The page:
What is FOSSASIA? | Nerds of a feather flock together | Where is FOSS found? | Why you should go to FOSSASIA | Why you should care about Free Software | Why open source matters to Southeast Asia | Open Source is more than just software. Open Source Everything!

I've been doing a lot of traveling for nerdy reasons lately. A month ago it was BarCamp Yangon. This past weekend it was FOSSASIA in Phnom Penh, Cambodia. I'll get back to writing about living in Vietnam soon, since I'll be traveling around the country.


Read the rest of this article...

BarCamp Yangon

Submitted by tomo on February 26, 2014 - 12:12pm

Skip to:
Android vs iOS

Size matters. Size doesn't matter.

Yangon, Myanmar holds the largest BarCamp in the world. Or so they say, but who's counting? I can confirm that it's a two day affair, like BarCamp Phnom Penh (where a few of my compatriots were from) and of similar size to Cambodia's main and largest BarCamp. Even our homely one-day BarCamp Saigon is roughly the same in crowd size according to my eyeball count. The number of sessions, at around 160 over two days, is also about the same per day as are the popularity and attendance in the classrooms in which they are held. There were even many sparsely attended talks (such as my own!) But size isn't everything.

Read the rest of this article...

My Vietnam Startup Report

Submitted by tomo on September 6, 2013 - 3:43pm

Last Wednesday night, @Bowei Gai of the World Startup Report made his stop on his year-long globetrotting tour to the center of the Vietnamese startup scene at Saigon Hub in Ho Chi Minh City. He gave a talk that had been honed over many months and included lots of interesting bits from startup scenes around the world, from the amazing size (trillions!) of Chinese e-commerce companies, to the equally impressive adoption of mobile payment in Sub-Saharan African countries (30%!). Later, in private, we heard of the incredible arrogance of French startup people and corruption around the world. But we were also humbled by the recent multiple-hundreds of million dollar exits of Nepalese technology companies. And perhaps secretly identified with the conditions of economic crisis under which Argentinean entrepreneurs had to run their businesses - 20+% annual inflation driving up business costs, a local currency constantly losing value leading locals to buy dollars when they could...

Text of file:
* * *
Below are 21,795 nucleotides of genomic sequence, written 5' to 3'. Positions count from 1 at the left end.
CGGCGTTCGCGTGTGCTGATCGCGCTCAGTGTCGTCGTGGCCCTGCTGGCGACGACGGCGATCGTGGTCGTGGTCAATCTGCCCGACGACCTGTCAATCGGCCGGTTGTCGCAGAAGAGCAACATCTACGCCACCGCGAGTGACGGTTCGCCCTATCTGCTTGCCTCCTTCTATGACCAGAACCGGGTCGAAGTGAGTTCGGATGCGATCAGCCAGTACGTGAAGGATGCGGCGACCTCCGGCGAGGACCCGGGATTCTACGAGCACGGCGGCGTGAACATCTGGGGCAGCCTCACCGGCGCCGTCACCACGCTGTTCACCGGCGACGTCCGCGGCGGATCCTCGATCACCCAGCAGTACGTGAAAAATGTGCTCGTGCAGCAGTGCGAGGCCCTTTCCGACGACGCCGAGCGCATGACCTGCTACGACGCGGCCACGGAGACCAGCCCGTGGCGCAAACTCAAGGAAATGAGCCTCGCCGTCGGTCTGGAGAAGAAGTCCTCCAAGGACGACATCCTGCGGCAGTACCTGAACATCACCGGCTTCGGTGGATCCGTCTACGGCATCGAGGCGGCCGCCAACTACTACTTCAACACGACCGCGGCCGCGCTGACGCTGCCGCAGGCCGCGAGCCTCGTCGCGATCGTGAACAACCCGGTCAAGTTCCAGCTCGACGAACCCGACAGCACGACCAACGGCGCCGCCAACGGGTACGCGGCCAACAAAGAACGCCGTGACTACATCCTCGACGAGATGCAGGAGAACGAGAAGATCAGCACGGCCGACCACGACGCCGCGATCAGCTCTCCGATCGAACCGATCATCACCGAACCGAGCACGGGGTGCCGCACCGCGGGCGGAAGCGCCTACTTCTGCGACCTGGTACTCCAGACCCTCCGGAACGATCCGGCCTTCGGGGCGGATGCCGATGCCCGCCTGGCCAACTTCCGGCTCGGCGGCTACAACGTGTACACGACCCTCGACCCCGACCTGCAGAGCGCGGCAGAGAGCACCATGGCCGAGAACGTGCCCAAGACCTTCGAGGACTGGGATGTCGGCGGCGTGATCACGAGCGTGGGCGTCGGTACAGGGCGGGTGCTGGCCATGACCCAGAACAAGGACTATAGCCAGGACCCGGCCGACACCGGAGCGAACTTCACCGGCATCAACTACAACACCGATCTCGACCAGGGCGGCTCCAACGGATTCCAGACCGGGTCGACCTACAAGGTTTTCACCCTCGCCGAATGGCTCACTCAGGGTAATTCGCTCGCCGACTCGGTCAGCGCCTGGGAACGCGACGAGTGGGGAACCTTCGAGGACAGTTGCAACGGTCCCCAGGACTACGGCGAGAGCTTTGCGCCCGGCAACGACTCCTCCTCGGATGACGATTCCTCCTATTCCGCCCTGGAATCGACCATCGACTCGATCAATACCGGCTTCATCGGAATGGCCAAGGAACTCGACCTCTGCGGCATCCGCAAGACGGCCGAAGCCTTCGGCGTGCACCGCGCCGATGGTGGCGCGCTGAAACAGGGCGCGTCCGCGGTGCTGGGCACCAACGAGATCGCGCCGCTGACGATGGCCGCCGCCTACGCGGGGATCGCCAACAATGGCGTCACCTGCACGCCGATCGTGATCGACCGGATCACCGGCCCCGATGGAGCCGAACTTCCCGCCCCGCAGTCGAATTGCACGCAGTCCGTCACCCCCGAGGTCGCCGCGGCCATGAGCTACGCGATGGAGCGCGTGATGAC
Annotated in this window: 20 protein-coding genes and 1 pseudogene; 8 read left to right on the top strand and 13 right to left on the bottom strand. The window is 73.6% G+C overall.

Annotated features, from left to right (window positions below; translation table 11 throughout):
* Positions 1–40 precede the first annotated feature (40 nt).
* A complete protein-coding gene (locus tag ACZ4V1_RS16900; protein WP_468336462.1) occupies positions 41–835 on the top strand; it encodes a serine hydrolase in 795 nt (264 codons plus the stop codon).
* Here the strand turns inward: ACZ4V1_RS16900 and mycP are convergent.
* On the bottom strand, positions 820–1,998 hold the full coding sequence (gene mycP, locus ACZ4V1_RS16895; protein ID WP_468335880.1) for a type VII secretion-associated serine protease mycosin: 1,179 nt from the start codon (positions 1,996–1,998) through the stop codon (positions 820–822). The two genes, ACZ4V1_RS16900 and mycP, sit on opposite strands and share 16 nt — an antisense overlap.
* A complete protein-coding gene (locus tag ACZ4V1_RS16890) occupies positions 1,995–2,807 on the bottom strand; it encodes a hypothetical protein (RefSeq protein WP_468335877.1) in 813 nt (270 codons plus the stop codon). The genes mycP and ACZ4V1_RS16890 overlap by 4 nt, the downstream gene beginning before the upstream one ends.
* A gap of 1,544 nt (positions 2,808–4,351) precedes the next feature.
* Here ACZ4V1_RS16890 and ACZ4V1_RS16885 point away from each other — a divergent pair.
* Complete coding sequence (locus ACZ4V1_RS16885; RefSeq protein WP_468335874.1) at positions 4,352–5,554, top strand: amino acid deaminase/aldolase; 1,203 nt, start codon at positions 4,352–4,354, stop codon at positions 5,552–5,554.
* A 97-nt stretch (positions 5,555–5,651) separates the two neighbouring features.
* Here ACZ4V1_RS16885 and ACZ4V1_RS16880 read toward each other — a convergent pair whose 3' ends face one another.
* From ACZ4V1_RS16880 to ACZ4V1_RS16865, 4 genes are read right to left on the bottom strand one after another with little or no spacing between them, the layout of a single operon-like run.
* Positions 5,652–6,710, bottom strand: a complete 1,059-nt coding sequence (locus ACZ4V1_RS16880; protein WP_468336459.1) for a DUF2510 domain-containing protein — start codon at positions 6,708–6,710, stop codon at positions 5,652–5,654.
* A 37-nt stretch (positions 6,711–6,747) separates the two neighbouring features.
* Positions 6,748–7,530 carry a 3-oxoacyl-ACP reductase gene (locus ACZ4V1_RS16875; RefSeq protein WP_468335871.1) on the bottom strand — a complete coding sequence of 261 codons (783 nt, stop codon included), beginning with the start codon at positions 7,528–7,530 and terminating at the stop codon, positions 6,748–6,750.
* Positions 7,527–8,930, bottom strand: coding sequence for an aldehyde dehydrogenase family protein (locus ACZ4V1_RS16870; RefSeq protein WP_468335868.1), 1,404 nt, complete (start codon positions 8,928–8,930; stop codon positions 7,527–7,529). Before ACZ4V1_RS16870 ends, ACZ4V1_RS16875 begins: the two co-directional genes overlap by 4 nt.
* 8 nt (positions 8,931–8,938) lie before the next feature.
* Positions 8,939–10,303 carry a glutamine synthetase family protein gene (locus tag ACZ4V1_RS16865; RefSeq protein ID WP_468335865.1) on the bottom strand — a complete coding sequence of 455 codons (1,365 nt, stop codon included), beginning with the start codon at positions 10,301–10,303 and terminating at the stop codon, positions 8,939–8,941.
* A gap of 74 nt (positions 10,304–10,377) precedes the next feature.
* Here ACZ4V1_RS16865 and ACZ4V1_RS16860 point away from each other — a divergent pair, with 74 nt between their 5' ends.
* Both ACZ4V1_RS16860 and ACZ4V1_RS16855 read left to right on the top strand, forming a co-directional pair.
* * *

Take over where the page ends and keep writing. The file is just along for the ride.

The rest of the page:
Bowei has been flying to a new country every few days to study a brand new local startup scene. Originally with the intention of writing up the local report as he was traveling, that was clearly impossible. And so it'll be at least a few months before we see his Vietnam Startup Report. So let me share my own thoughts while they're still fresh.

Read the rest of this article...

On Vietnam banning chat apps

Submitted by tomo on August 28, 2013 - 5:30pm

Here are some random thoughts on the news of Vietnamese ISPs/ministries colluding to ban mobile chat apps like Line/KakaoTalk/Viber/Whatsapp. The story so far has been that Vietnam's mobile networks, losing more and more money from people using free chat apps instead of SMS (which senders pay a little money for in Vietnam) which is pure profit for them, would like to put a stop to this trend.

Read the rest of this article...

Hacking Your First Hackathon

Submitted by tomo on June 8, 2013 - 2:13pm

Today I'll be speaking, mentoring, then judging at Keewi's Hack Day event.